A Globe-Trotting Journey - How Two World Travelers Became Three
Scott, Sue and Ethan’s Story
Scott and Sue aren’t your typical adoptive parents. When they first got married, Scott was divorced with two biological children in their late teens. Sue was a British national and Dubai resident. The couple had been together for years, traveling around the world, and had been married for less than two years when they first came to American Adoptions.
But, like all adoptive parents, they had one deep desire: to start a family together. And, as they approached their 50s, adoption was the best way to do that.
“I had always wanted to adopt, but life got busy, and it kind of took a back seat to life after a while,” Scott says. “So, when Sue discussed it, it became an opportunity to relight that desire to bring someone else into the family who wasn’t necessarily biologically related.”
They knew it would be tricky. Their life was traveling back and forth to Dubai from Texas; how would adoption work? Would a prospective birth mother want to choose a family like theirs?
But, with American Adoptions by their side, they had nothing to worry about. Their newest family member was one long wait away.
Standing Out from the Crowd
Scott and Sue knew their adoption options would be limited, due to Scott’s age, the short length of their marriage and their constant traveling for work and family.
“We’re not the ‘traditional’ family set-up,” Sue says. “Our parents live in the U.S. and the U.K., and we have family in Spain, and we have family in Dubai, and we have friends all over the world. It’s not the situation where grandparents are just down the road.”
After six months of research, they found an agency that would work with all those variables. So, they started the journey with American Adoptions.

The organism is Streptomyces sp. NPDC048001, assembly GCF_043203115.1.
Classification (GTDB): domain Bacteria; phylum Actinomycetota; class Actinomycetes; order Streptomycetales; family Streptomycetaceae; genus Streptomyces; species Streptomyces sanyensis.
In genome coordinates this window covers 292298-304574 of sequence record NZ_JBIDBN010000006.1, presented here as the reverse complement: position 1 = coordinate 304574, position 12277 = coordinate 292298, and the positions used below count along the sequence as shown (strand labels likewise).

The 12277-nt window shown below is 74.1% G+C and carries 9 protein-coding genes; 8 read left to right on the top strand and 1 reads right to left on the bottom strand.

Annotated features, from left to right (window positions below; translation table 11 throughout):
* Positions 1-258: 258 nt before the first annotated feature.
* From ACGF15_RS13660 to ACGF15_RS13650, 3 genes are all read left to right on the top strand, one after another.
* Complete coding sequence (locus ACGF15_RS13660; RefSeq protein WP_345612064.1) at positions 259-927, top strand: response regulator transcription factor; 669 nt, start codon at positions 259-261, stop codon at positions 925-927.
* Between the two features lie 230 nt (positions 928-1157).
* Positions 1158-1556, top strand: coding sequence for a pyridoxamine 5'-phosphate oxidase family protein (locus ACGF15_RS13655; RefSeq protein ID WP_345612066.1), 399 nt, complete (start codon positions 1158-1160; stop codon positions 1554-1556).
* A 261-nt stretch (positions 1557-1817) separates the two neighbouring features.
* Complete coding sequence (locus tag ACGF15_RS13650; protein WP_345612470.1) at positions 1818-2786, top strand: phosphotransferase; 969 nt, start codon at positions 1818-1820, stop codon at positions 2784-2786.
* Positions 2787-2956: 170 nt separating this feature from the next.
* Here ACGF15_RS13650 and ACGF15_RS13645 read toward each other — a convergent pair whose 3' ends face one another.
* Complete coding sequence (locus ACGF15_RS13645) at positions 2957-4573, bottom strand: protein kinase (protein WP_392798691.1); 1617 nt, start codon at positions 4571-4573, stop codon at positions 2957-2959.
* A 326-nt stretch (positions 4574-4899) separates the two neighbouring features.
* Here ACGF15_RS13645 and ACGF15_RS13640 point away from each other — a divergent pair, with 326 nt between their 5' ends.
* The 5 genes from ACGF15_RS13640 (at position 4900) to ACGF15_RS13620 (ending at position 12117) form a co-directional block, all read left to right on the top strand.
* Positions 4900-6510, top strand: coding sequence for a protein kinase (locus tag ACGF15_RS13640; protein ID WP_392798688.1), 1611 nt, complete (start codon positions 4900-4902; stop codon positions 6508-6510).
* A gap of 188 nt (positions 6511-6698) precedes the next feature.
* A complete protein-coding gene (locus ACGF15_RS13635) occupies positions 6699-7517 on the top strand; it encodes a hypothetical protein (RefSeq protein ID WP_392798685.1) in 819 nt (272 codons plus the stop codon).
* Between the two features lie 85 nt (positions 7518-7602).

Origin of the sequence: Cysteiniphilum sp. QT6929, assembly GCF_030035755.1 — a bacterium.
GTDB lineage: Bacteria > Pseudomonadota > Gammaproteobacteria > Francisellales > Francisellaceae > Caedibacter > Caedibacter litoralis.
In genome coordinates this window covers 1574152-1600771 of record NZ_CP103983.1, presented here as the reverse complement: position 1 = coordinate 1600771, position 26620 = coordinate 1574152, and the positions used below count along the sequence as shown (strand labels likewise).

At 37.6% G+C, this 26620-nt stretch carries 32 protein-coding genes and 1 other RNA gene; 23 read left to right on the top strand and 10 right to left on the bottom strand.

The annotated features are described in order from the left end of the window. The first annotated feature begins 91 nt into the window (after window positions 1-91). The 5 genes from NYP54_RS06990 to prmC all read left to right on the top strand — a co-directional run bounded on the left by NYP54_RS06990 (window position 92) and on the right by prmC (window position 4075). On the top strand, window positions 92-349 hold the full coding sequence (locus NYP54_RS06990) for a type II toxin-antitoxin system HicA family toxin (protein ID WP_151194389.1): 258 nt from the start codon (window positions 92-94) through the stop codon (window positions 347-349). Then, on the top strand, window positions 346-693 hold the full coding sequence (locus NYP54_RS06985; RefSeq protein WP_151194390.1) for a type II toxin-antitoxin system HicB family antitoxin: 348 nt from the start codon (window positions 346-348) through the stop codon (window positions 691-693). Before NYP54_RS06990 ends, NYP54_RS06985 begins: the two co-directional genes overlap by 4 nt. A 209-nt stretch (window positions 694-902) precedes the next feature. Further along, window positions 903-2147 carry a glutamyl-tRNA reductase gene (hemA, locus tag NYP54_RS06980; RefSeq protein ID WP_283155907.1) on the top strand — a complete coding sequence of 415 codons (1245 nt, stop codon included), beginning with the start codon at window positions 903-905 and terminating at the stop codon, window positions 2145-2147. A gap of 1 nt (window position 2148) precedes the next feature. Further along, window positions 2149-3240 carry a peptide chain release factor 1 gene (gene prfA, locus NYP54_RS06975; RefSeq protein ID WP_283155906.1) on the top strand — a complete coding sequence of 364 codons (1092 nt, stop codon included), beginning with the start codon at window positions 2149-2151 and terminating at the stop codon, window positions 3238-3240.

Putting together their family profiles was hard, Scott admits. Unlike the other profiles they viewed, they couldn’t easily film family and friends across the world. How could they communicate to a prospective birth parent the unique circumstances of their family and lifestyle?
“Our story is just so, kind of, remarkably different from everyone else’s that we decided we should just go ahead and tell our story — that if we’d appeal to somebody, that they would know what was in store,” Scott says. “We definitely thought we were not like anyone else, and it might be a challenge to get us matched.”
They knew their Adoption Planning Questionnaire preferences would be a factor, so they worked closely with their adoptive family specialist Melanie to determine what worked for their family. While they started with fairly open racial preferences, they opened up further after they waited for six months with no call.
They also found themselves opening up to more open adoption contact as they got deeper in the process and better understood the benefits for all involved.
“As we went through the learning and the waiting and growing, it became something that we were much more comfortable with — that we think is incredibly important for it to be open,” Sue says.
And, with the advent of modern technology, Scott and Sue were ready to use whatever tools they had — phone calls and texts, emails, video-chats — to create the kind of relationship a prospective birth mother may like.
A Long Wait — and a Quick Turnaround
As Scott and Sue waited for their adoption opportunity call, they tried to plan for the uncertainty of the moment. They didn’t know where they would be living — Texas or Dubai — and getting to a prospective birth mother within 24 hours may have been impossible. Fortunately, their adoption specialist allowed them some flexibility and helped them plan for this situation.
As it would happen, the couple was living in Texas, just hours away from Scott returning to Dubai, when they finally got the call. Almost a year after going active, a prospective birth mother in Colorado had chosen them to be parents for her son. Scott and Sue quickly changed their itinerary, heading west to meet the new member of their family.